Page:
Originally Posted By oldranger
That article is absolute crap.

Hmm... Seemed balanced to me.

Coyote fears grow in GTA
Reported sightings jumped to 68 this year from 15 after incident in Beach, fatal Cape Breton mauling

Carl Bandow, supervisor with Toronto Animal Services, said the jump in coyote sightings could be tied to reports of aggressive animals in the news.

"I would suspect with the Beach-area coyote that people were more aware," Bandow said.

One man who has used the park and surrounding area for 70 years said he has never seen a coyote act aggressively and there is nothing to fear.

If (walkers) are in an area less travelled, the coyote will stop and look at you and try to figure out who you are," said Bill Lewis, 82, program director at Rouge Valley Conservation Centre.

All those statements sound reasonable and accurate to me.

In my experience here in the Ozarks when city folks move here some do get freaked out when they see wildlife come into their backyards. Locals don't. That's why there are still coyotes, bobcats, black bears, and who knows what else, running around here. We don't want to exterminate them, but we know we must control their populations.

Coyotes are a problem here right now. Most likely the coyotes had an above normal reproduction cycle the past couple years here. I know for certain there are more than any of the past dozen years running around here right now (I hear them every night) and it's a fact that more domestic pets and small livestock have been taken by them here, this year, than in recent years past.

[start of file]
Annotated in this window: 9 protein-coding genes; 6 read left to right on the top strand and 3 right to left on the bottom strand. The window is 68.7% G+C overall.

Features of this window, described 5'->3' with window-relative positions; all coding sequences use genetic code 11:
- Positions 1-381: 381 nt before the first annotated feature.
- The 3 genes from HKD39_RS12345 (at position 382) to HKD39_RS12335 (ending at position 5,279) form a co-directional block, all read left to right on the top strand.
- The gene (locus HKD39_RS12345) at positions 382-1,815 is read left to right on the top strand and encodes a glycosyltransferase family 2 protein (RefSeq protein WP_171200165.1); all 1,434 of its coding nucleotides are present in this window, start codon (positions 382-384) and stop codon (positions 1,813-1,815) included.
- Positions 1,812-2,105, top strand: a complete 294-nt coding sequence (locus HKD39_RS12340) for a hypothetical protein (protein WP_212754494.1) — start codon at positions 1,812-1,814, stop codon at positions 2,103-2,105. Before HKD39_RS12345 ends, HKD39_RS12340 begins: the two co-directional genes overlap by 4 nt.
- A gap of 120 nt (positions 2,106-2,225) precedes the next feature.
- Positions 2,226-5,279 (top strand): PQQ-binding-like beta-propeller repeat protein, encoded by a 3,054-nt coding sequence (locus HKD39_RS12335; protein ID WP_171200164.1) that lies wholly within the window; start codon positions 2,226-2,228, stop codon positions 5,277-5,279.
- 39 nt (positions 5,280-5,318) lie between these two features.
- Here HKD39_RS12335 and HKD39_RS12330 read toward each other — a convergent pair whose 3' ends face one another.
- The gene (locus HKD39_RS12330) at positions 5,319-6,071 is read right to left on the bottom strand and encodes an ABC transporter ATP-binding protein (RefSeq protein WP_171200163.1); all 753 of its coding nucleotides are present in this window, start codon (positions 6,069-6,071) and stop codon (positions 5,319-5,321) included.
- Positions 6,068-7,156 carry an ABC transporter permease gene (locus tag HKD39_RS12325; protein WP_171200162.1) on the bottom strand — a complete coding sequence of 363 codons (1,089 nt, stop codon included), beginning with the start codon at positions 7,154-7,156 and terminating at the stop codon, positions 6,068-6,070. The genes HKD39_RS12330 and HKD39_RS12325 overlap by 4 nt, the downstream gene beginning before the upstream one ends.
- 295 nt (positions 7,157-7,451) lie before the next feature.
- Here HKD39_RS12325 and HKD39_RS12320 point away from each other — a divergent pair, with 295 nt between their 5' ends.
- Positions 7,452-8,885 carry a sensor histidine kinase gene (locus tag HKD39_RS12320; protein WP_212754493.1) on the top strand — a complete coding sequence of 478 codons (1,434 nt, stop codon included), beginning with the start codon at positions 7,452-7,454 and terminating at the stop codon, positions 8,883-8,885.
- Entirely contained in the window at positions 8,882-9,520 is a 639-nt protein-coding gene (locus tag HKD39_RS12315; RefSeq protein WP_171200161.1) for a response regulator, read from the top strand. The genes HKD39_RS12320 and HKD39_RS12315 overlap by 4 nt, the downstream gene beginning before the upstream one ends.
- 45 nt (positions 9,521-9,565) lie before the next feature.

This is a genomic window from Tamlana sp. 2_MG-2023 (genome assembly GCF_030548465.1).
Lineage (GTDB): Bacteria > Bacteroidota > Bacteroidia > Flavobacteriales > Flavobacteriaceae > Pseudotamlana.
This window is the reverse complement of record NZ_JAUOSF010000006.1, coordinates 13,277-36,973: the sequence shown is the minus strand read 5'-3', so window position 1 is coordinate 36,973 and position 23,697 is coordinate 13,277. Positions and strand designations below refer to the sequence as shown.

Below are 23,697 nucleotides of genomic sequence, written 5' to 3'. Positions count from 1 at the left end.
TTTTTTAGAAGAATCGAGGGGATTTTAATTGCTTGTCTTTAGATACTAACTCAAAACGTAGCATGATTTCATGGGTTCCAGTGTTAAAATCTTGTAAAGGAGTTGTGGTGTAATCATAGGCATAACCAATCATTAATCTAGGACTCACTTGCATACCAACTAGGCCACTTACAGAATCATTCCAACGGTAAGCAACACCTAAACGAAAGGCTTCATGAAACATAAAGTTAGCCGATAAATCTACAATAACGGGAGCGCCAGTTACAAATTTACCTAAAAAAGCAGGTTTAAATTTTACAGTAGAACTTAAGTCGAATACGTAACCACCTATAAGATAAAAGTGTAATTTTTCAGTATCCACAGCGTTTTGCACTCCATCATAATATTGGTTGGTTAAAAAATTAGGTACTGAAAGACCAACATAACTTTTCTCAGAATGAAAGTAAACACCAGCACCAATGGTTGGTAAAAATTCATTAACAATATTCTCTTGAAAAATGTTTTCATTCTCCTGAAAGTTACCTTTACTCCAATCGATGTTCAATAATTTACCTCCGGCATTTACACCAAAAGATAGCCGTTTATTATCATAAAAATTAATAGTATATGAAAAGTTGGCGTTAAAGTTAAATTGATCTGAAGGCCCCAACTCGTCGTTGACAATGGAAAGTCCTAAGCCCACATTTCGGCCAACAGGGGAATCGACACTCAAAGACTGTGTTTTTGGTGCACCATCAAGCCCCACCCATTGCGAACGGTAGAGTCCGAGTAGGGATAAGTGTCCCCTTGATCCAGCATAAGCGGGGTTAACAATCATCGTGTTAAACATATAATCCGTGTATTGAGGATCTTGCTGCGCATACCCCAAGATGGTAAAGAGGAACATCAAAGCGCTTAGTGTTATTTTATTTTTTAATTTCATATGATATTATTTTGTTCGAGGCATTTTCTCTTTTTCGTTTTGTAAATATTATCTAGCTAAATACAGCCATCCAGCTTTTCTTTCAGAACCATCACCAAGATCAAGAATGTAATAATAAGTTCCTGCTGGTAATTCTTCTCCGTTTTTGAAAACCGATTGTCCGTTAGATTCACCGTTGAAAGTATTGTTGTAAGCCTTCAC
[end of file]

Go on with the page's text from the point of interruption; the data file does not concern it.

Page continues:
This year my neighbors close by and I have lost at least a half dozen small dogs, dozens of domestic cats, and lots of chickens and other fowl. Coyotes and bobcats are what got them. We have to do something because things will get ugly if we don't.

For example, the outdoor cats are not just "Pets". They control snakes, rats, mice, and other small critters. Chickens control ticks, chiggers, mice, snakes, and other pests. Many of the snakes are venomous, the ticks can cause lyme disease. Other pests eat produce.

So, here are our choices:
  • Let coyotes feed on our pets and livestock.

  • Move to the City.

  • Thin out the neighbors.

  • Thin out the coyotes.

They're all crappy choices, but the latter is the only one that's going to happen.

Now, if one lives in a metro area where coyotes are not a problem for them, than they don't have to decide which of these options to choose. And they can help alleviate the problems rural folks have with coyotes by staying in the city. But I don't think it gives one a high horse to sit on.

Anyone who eats eggs, chicken, beef, pork, or veggies and fruit of most every kind, and is not producing it all themselves, is better off letting rural folks figure out how to deal with these issues.

If they think they know a better way, show us. We're all waiting for them.

Here, where I live, there are families that have lived here for many generations. They know what it was like when wild beasts were on the top of the food chain here. It sucked.

Here's an account from when things were still wild here that took place less than a mile from where I live: SAD ACCOUNT OF A LOST CHILD

And another.

And a whole bunch more..

The real truth is, most people have forgot what "Wilderness" really meant here just 200 years ago. Read the "Journals of Lewis and Clark". Read what they said about Grizzly Bears here in Missouri.

Personally, I'm thankful for how it is now.